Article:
Reviewed by: Matt Kelchner
On Standards, Evan Weiss’ third “official” release for his primary musical outlet, Into It. Over It., the back story alone is enough to write lengthy articles. The journey begins with the “locked up in a cabin” approach with writing partner/drummer Josh Sparks in a remote Vermont location. Then there’s taking the fleshed out, full band iterations of these songs out to San Francisco to work with producer John Vanderslice at his analog only Tiny Telephone Studios. Throughout all of these major points are smaller notables, such as one of Vanderslice’s studio engineers arranging a string quartet for one of tracks (a first for Weiss and Into It. Over It.) or the fact that there are zero explicit references to geographical location (another first).
Then there’s the actual album itself. Standards is Weiss’s most expansive yet, not just with Into It. Over It., but throughout all of his musical endeavors (Pet Symmetry, Their / They’re / There, and about a million others). Recording analog, straight to tape, hinders the meticulous and minute edits within songs that Weiss was accustomed to with his previous albums. It allows for the songs to open up more, both sonically and structurally.
As a whole Standards feels both familiar and new. Songs like “Closing Argument” could have easily fit in amongst Intersections. Then there are other songs, the frantic “Adult Contempt” and slow churning “Anesthetic”, that show Weiss venturing out in new directions and really pushing the boundaries of his songwriting. All the while the Sparks’ impressive drumming, that Weiss himself is not shy to call out, lays the foundation that Weiss then uses to build upon.
A reoccurring theme that is woven into many of the tracks are larger roles piano and synthesizer play. One of the best examples showcasing this elevated role comes with “Who You Are ≠ Where You Are” where piano takes a turn at delivering a short melody amongst guitar and vocals and fat, fuzzy synths battle with distorted guitar and bass towards the end. In “Your Lasting Image” which mixes slow, hazy guitar with sparse, delicate pianos hits and swells of warming synth chords.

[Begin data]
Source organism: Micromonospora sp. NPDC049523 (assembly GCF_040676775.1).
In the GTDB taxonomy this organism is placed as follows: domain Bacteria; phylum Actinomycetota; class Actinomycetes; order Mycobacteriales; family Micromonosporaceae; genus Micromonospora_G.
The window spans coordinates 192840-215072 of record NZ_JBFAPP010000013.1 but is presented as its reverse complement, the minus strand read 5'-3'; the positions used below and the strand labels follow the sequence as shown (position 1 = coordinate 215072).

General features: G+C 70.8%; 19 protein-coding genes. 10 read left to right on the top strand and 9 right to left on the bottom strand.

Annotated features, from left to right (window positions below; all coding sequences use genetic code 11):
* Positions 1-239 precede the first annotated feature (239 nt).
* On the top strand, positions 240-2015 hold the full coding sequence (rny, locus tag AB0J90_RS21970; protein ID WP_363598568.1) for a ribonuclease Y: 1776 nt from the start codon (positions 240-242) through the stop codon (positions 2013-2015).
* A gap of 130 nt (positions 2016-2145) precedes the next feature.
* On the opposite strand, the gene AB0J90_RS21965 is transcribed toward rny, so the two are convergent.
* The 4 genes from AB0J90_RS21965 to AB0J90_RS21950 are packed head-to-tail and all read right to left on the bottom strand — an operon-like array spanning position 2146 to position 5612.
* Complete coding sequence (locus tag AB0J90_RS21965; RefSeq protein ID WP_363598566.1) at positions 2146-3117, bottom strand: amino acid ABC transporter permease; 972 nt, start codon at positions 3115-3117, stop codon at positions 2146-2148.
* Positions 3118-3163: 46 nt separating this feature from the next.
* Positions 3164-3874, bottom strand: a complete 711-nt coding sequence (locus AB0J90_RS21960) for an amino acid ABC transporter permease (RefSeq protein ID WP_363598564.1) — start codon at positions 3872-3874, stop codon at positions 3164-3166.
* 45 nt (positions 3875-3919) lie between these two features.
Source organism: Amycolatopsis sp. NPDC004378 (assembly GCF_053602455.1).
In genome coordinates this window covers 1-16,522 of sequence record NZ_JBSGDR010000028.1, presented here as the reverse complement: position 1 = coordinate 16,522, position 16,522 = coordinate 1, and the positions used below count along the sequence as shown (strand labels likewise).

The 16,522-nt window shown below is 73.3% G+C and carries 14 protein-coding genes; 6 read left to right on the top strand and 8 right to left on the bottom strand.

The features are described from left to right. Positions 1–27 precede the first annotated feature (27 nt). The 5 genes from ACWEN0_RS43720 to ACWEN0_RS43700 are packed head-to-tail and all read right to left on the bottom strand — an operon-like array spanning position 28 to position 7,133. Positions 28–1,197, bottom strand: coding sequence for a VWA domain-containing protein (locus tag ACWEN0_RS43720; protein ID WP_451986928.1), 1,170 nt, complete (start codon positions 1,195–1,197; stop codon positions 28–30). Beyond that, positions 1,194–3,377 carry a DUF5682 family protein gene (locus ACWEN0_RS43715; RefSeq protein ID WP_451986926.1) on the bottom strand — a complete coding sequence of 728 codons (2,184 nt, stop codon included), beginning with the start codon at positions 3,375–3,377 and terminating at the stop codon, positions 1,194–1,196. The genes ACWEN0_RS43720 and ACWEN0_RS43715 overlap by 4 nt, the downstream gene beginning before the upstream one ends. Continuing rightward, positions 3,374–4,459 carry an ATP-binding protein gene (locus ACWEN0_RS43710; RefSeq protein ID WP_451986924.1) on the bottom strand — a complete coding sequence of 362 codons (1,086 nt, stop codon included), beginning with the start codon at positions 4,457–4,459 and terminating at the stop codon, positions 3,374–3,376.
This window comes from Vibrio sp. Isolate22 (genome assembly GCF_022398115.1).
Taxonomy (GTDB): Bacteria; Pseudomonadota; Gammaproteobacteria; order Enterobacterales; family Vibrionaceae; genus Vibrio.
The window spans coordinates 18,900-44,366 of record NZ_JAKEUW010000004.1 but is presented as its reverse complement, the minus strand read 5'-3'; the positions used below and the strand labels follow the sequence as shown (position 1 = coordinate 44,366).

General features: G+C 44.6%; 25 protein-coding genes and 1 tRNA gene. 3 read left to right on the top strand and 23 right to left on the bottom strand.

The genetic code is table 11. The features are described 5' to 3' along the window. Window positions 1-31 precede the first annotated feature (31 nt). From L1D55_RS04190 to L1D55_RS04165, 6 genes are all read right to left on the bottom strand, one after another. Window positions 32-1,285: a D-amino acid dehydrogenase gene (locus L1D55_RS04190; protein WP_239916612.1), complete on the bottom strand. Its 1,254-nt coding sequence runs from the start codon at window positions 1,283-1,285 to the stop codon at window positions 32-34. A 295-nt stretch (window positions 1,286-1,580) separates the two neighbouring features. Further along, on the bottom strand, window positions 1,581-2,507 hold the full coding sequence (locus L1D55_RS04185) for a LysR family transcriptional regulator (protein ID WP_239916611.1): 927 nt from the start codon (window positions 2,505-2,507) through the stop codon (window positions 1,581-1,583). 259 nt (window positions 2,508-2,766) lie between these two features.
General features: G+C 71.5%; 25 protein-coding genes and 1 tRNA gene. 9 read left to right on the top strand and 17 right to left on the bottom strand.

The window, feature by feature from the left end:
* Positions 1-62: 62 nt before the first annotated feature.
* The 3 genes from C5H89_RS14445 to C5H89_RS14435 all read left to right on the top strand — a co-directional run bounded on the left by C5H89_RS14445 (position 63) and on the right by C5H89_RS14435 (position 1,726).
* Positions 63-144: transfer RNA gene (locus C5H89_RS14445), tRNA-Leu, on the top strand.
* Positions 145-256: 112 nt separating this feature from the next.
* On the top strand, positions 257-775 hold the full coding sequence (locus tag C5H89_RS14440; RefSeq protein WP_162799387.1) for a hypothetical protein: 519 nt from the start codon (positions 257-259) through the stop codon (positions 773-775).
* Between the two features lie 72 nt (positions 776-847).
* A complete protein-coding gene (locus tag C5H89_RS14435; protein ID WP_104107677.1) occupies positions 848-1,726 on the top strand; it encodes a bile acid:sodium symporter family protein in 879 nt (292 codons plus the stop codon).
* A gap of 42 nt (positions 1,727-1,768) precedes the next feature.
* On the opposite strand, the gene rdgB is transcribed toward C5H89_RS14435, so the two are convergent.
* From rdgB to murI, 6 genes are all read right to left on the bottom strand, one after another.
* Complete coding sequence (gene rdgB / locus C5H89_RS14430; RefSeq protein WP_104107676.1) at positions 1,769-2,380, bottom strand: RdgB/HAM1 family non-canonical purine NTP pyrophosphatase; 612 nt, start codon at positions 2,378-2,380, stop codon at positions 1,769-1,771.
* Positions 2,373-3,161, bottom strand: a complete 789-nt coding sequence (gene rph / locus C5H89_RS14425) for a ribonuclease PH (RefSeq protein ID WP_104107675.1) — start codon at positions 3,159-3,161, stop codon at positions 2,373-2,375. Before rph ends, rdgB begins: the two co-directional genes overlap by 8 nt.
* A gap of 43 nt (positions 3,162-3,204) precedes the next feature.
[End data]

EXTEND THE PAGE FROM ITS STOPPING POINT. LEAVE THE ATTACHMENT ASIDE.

Lyrically, Weiss generally comes off as dissatisfied as he moves from song to song. “EQ”, one of the singles released prior, starts off “Born too late, I always find my interests remain in tact just behind the times. A waste of space, expired sound and blueprints”. But in “EQ”, and much of the rest of the album, Weiss intentionally weaves his words vaguely to invite the listener in to explore deeper, underlying meanings.
Careful wordplay between various lines throughout songs is another standout from Standards. Whether it’s the constant trade off between “solo” and “so low” in the aforementioned “Who You Are ≠ Where You Are” or clever word choices that work off of similar syllables in “Your Lasting Image”, Weiss’s strength as a songwriter shines bright from beginning to end.
The success of Intersections from not just the underground punk/emo community, but also on a larger, national scale set the bar for Standards pretty high for both his fans and himself as a songwriter. The new album not only surpasses the expectations for both sides, but lays the groundwork for even more adventurous outputs to come.